Online shopping, price-comparison search engines, online coupons and cashback deals have created a new breed of consumers. These shoppers are smart, tech-savvy, hungry for deals and conduct their own research before making purchases. However, these connected customers tend to be bigger shoppers and might potentially become lifelong advocates (including via social media) to bring in more following for a specific brand.
Therefore, retailers must be well prepared to survive in these lucrative, yet challenging times as online purchases surge and consumers demand a way of paying for goods online.
Changing customer expectations
Today’s customers are becoming increasingly more omnichannel in the way they shop and expect to be dazzled by interactivity and connected services, while retaining the simplicity and seamlessness of payments. These shoppers also expect on-site shopping to allow them to mix online and in-store purchases, pick-up of purchased goods, and transparent refund and return policies.
Some retailers might ask what the benefits are of bringing in such demanding customers. However, these types of shoppers can increase a retailer’s profits substantially as they have been proven to deliver a higher value purchase track record compared to regular or smaller ticket item shoppers.
If any physical retailers are in doubt, they should simply consider the benefits that go along with becoming connected and offering their goods online. Firstly, online shopping offers a greater variety of ways to target individuals’ needs, from targeted ads and special occasions coupons to personalised gifts for shoppers that drives sales and generates new and returning customers.
The surging power of online
The other massive benefit is the ability to offer more online. Online is increasingly what more and more customers today are looking for. As more purchases are made online, brands must be mindful that physical retail space is getting increasingly more expensive, especially in top locations. Therefore, with an eCommerce model, businesses can choose a central warehouse located outside the city.
Another vital perk of going digital is the potential to establish direct engagement with your audience via social media. According to research by Facebook, more than 80% of people use Instagram to research their potential purchases and discover new trends and products.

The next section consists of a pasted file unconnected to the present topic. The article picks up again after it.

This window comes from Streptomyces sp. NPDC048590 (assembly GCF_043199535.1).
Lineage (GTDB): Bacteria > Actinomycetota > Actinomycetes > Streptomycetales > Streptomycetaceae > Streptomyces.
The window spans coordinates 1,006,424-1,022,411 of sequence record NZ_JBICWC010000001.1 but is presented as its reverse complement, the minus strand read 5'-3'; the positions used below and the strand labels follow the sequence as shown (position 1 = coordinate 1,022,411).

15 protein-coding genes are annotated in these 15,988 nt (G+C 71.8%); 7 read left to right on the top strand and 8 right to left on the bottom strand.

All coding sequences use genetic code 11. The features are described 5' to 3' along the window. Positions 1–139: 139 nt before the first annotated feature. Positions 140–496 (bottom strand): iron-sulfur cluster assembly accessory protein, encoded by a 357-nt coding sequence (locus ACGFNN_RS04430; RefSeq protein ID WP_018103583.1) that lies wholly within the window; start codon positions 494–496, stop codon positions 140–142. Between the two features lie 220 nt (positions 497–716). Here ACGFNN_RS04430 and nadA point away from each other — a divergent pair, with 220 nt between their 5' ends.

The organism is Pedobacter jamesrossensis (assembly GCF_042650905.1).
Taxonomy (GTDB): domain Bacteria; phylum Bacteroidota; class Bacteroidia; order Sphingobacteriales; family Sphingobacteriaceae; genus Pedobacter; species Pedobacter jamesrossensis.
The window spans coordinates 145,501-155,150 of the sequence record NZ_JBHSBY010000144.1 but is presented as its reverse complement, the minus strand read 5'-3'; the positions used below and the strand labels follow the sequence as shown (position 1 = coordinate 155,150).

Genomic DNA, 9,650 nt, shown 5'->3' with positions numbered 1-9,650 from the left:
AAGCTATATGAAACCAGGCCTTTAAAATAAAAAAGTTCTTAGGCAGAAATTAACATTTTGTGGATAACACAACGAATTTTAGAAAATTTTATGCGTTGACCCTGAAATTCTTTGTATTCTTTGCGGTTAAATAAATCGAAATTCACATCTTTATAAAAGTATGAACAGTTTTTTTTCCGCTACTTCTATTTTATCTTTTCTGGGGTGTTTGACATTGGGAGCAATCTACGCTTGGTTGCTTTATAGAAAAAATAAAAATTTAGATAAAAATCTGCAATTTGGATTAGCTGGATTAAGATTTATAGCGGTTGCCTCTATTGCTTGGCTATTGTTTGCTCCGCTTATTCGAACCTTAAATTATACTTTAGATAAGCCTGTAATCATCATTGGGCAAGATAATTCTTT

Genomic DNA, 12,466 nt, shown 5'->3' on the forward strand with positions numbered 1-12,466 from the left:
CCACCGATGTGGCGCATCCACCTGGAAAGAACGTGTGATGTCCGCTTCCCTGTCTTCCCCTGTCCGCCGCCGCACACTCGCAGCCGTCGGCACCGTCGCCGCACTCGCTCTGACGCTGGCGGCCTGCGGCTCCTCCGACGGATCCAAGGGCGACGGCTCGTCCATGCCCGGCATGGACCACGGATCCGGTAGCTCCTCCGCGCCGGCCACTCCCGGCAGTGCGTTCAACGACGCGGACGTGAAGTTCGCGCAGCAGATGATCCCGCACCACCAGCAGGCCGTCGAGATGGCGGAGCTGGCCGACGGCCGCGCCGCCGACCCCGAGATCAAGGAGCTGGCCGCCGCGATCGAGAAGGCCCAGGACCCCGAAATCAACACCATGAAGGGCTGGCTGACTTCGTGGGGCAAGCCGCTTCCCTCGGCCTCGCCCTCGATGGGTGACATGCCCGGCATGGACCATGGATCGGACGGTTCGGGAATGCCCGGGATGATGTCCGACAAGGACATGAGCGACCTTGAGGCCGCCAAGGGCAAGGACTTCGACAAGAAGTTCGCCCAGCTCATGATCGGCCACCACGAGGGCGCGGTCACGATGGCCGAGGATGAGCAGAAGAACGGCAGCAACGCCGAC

When entering the world of eCommerce there are several challenges that retailers must plan for. These include, online fraud, a lack of local payment methods, no direct support for clients in case of issues or questions, lower authorisation rates and potential IT issues. However, a reliable partner can help mitigate these risks and help retailers to effectively design the registration flow and the checkout experience to retain paying customers and limit fraudsters’ activities.
Such providers have in-store solutions that provide a unified and safe payment flow that immerses and connects the buyer and the seller in this financial journey. It constitutes a set of comprehensive hardware and software-based solutions to open up retailers to more customers and boost their sales and conversion levels. Bridging the gap between online and physical stores by introducing digital kiosks, touch screens and VR experiences to POS transform the shops of today into the shops of the future.
The value of strong acquiring capabilities
Alongside omnichannel, it cannot be underestimated the importance of also offering effective, fast, and reliable acquiring services that are tailored to retailers needs based on regions and their risk appetite. It means the capacity to implement smart routing and switching to effectively optimise authorisation levels.
When offering their products globally, retailers must also consider the importance of having a well-thought out set of local payment methods. This is because one of the major differences between physical retail and online shopping is that once in the shop, customers are likely to pay for the products they really want whether by card or cash. Online sales, especially on local markets can be more complex. This is because they will typically choose a specific local payment method that they are accustomed to, such as BLIK in Poland, Sofort in Germany or iDEAL in the Netherlands. By not offering these, it can be a deal-breaker causing people to drop sales and search for stores that have these options at checkout.
The right acquiring capabilities, by having a global presence and massive knowledge base, can offer pre-implementation support to retail owners and guide them through the implementation process itself. Therefore, with a massive infrastructure and immense experience in the payments industry behind them, the right providers have the capacity to serve customers around the world and provide a seamless payment experience of the future, right here and right now.